It is midnight in the middle of October. Large container trucks are speeding past smaller vehicles, negotiating a crumbling, potholed road with sudden bends. They are all in a hurry. Everyone wants to be at the auction before it begins.
This flurry of nightly activity takes place with clockwork regularity seven days a week, on the outskirts of Karachi on a road that veers off the Karachi-Hyderabad motorway – about 10 kilometres northeast of the Sohrab Goth neighbourhood – and leads to New Sabzi Mandi, the city’s wholesale vegetable and fruit market. The mandi’s site, announced by a big signboard with blue lettering, is sprawled over hundreds of acres of government land leased to traders and commission agents (known as arrhtis in local parlance). They operate around 2,000 shops and offices here, as well as about half a dozen cold storage warehouses.
The mandi has two entrances. One grants access to the area where vegetables, and related products such as pesticides, are on display for sale; the other leads to the section where fruit is sold.
Between the two entrances lies a checkpoint manned by officials from the police and the paramilitary Rangers force. Everyone entering the mandi must show their national identity cards to the officials, and prove that they are either buyers, sellers or transporters. In some instances, containers and vehicles are physically checked to ensure that they do not carry any contraband such as weapons or explosives.
The checkpoint was set up after a long struggle by local traders who wanted the government to do something about rampant robberies and other law and order problems near the mandi. By 2008, news reports were calling the area a ‘mini-Bajaur’ or ‘Waziristan’, likening it to the almost ungovernable tribal areas on the Pak-Afghan border.
About 10 years ago, the mandi shifted to its current location from a congested site near Central Jail on University Road, but it still lacks any emergency services to tackle accidents and other disasters. This is in spite of the fact that in 2013 a fire gutted hundreds of its offices and shops. If the provincial government had put in place sufficient fire extinguishing and rescue arrangements, it might not have needed to pay a huge amount of money in compensation to the traders affected by the fire.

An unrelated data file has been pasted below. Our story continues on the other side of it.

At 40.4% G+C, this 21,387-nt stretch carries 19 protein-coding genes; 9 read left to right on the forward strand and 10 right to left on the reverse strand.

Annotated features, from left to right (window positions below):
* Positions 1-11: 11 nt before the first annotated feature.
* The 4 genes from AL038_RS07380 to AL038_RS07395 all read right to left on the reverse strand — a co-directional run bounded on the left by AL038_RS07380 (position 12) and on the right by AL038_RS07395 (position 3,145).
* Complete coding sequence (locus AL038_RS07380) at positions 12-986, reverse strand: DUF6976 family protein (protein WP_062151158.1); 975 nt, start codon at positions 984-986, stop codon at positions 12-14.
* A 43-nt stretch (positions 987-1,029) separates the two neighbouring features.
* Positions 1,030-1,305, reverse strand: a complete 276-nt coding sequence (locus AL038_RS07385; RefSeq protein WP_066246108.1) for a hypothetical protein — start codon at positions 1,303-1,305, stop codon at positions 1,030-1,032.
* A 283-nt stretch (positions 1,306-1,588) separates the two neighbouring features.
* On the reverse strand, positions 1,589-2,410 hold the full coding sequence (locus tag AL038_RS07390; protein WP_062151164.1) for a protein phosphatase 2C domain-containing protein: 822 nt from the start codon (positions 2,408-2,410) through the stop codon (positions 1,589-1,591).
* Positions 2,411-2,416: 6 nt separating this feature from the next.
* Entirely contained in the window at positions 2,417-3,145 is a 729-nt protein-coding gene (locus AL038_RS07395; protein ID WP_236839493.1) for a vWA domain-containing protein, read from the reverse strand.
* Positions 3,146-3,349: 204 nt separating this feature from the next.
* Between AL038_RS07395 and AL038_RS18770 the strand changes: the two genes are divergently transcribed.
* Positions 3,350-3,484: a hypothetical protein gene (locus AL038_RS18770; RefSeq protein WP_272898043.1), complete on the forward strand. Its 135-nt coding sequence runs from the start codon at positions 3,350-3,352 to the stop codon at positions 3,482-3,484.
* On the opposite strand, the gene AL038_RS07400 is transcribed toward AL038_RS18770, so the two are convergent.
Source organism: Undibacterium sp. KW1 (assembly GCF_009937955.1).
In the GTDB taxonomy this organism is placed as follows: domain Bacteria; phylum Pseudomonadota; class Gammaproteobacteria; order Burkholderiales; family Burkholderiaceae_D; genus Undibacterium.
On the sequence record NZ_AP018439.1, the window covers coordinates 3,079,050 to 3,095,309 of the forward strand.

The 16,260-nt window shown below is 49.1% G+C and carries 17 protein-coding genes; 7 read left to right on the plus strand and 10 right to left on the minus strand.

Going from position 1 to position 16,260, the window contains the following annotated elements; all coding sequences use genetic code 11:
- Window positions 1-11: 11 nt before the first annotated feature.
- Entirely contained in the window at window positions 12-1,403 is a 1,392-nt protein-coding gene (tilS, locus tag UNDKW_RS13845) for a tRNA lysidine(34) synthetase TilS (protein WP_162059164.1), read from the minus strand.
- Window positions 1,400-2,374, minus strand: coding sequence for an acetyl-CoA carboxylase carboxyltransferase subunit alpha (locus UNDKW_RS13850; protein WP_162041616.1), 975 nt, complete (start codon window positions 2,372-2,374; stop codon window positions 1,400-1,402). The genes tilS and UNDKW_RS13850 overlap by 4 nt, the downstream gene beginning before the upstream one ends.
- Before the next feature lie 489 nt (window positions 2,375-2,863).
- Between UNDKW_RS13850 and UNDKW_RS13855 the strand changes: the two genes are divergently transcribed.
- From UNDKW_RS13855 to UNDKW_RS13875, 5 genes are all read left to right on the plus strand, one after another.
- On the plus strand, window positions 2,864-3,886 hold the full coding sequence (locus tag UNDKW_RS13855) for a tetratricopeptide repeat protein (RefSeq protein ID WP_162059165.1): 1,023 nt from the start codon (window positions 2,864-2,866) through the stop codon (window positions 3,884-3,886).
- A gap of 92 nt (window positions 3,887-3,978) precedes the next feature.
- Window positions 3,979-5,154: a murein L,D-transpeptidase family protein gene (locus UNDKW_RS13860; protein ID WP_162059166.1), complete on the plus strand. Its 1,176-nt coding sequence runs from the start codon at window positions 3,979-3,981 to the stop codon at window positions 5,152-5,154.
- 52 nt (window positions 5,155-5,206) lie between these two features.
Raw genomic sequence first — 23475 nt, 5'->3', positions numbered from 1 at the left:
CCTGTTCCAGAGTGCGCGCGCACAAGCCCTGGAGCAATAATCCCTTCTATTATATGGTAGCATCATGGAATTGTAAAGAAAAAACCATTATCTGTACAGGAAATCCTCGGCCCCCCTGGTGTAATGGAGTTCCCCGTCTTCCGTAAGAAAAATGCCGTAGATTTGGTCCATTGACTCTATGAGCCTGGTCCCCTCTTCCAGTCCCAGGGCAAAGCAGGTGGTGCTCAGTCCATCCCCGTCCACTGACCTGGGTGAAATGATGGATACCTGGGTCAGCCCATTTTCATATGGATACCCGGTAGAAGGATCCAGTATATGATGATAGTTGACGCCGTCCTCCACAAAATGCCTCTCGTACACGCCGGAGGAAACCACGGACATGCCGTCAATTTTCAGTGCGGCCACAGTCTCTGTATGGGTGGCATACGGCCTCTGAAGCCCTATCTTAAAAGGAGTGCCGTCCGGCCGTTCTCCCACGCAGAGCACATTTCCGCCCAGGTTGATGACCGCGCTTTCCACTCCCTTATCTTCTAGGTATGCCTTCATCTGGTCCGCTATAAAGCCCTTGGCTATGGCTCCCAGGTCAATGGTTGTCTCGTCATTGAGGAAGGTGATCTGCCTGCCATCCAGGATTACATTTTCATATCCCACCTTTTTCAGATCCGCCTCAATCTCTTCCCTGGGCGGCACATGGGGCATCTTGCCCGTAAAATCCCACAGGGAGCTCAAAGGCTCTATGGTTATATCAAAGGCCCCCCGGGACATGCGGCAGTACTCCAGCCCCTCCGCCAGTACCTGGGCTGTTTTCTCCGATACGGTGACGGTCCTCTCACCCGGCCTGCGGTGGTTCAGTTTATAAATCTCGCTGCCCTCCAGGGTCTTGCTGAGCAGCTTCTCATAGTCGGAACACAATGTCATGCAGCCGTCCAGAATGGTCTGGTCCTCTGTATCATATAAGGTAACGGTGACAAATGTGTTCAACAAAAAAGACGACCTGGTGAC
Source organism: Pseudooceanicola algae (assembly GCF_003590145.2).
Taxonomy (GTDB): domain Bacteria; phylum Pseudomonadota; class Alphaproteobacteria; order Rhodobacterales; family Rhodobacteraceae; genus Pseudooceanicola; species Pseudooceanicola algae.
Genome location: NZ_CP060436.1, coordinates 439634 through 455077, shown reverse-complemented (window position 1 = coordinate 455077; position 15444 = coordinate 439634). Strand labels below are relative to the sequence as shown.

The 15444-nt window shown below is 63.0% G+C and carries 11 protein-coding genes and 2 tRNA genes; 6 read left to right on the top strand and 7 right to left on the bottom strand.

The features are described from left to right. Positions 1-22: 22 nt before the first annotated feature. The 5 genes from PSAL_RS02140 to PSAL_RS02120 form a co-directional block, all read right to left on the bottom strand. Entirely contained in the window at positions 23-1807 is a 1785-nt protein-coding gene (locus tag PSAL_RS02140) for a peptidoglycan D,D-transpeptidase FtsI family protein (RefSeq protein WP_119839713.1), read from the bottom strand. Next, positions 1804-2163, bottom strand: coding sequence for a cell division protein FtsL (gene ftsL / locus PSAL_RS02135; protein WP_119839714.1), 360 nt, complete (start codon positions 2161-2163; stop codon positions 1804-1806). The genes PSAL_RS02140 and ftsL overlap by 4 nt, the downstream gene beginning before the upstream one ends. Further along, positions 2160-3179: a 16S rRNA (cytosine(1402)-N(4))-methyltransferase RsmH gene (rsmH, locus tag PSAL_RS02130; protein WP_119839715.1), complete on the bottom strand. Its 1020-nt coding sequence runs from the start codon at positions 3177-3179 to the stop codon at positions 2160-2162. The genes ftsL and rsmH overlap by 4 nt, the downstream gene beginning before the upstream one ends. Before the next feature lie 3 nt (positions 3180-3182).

Auctioneers take over as soon as consignments are unloaded from trucks at the mandi. The vegetable auction begins at 12:30 am, starting with the most delicate produce, and continues till 5:30 am when the fruit auction starts.
The exercise follows a strict schedule: only one type of vegetable or fruit is auctioned within a particular slot of time. Auctions for different types of goods going on simultaneously, say market insiders, would create chaos. It would be impossible for buyers to be present at all the auctions at once.
The way auctions take place is rather old-fashioned. An auctioneer, who is usually the employee of an arrhti or middleman, stands next to a consignment with a megaphone in his hand. “Aik hazaar, aik hazaar das, aik hazaar bees,” shouts out one of them on this October morning as he auctions a 40-kilogramme bag of cucumbers. Buyers can glimpse the produce through a slit in the bag, which is eventually sold for 1,050 rupees. The buyer’s name is scribbled on it with a red marker before the auctioneer moves to the next lot.
Buyers who purchase vegetables in bulk from auctions are known as mashakhors in the mandi’s jargon. They then sell their purchase in smaller quantities to retail outlets, shopkeepers and pushcart vendors. At auctions, they conduct themselves in a discreet manner — poker-faced, giving away no signal of their eagerness to buy something, lest the sellers raise the price.